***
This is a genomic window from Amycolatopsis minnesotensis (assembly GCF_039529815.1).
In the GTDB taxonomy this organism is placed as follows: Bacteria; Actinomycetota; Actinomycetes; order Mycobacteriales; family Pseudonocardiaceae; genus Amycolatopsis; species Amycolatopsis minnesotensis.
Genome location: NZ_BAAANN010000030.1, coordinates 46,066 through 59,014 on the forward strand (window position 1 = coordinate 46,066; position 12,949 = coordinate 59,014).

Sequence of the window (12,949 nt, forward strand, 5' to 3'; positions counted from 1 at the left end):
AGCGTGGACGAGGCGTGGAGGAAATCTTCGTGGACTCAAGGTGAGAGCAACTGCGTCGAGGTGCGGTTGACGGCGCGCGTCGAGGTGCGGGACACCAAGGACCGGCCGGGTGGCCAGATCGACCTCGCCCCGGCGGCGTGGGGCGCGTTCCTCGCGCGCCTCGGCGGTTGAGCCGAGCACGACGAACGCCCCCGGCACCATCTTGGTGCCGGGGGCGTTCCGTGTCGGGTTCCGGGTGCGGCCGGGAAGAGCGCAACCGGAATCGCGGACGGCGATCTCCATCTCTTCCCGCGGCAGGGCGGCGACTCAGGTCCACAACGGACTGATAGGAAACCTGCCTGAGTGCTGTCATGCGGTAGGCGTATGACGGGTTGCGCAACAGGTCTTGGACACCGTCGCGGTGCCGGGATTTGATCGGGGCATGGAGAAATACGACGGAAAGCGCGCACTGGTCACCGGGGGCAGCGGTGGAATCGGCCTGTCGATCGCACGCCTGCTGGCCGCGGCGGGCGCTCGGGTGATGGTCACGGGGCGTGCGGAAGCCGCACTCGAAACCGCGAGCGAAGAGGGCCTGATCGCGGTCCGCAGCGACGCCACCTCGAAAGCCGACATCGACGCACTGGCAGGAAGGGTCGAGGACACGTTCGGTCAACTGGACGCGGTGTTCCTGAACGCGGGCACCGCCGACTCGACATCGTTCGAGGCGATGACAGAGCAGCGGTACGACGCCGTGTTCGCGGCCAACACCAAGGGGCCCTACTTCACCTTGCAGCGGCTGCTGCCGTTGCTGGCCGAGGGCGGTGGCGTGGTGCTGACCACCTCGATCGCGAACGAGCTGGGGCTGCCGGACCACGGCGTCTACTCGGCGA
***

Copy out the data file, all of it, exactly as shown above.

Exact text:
This is a genomic window from Amycolatopsis minnesotensis (assembly GCF_039529815.1).
In the GTDB taxonomy this organism is placed as follows: Bacteria; Actinomycetota; Actinomycetes; order Mycobacteriales; family Pseudonocardiaceae; genus Amycolatopsis; species Amycolatopsis minnesotensis.
Genome location: NZ_BAAANN010000030.1, coordinates 46,066 through 59,014 on the forward strand (window position 1 = coordinate 46,066; position 12,949 = coordinate 59,014).

Sequence of the window (12,949 nt, forward strand, 5' to 3'; positions counted from 1 at the left end):
AGCGTGGACGAGGCGTGGAGGAAATCTTCGTGGACTCAAGGTGAGAGCAACTGCGTCGAGGTGCGGTTGACGGCGCGCGTCGAGGTGCGGGACACCAAGGACCGGCCGGGTGGCCAGATCGACCTCGCCCCGGCGGCGTGGGGCGCGTTCCTCGCGCGCCTCGGCGGTTGAGCCGAGCACGACGAACGCCCCCGGCACCATCTTGGTGCCGGGGGCGTTCCGTGTCGGGTTCCGGGTGCGGCCGGGAAGAGCGCAACCGGAATCGCGGACGGCGATCTCCATCTCTTCCCGCGGCAGGGCGGCGACTCAGGTCCACAACGGACTGATAGGAAACCTGCCTGAGTGCTGTCATGCGGTAGGCGTATGACGGGTTGCGCAACAGGTCTTGGACACCGTCGCGGTGCCGGGATTTGATCGGGGCATGGAGAAATACGACGGAAAGCGCGCACTGGTCACCGGGGGCAGCGGTGGAATCGGCCTGTCGATCGCACGCCTGCTGGCCGCGGCGGGCGCTCGGGTGATGGTCACGGGGCGTGCGGAAGCCGCACTCGAAACCGCGAGCGAAGAGGGCCTGATCGCGGTCCGCAGCGACGCCACCTCGAAAGCCGACATCGACGCACTGGCAGGAAGGGTCGAGGACACGTTCGGTCAACTGGACGCGGTGTTCCTGAACGCGGGCACCGCCGACTCGACATCGTTCGAGGCGATGACAGAGCAGCGGTACGACGCCGTGTTCGCGGCCAACACCAAGGGGCCCTACTTCACCTTGCAGCGGCTGCTGCCGTTGCTGGCCGAGGGCGGTGGCGTGGTGCTGACCACCTCGATCGCGAACGAGCTGGGGCTGCCGGACCACGGCGTCTACTCGGCGA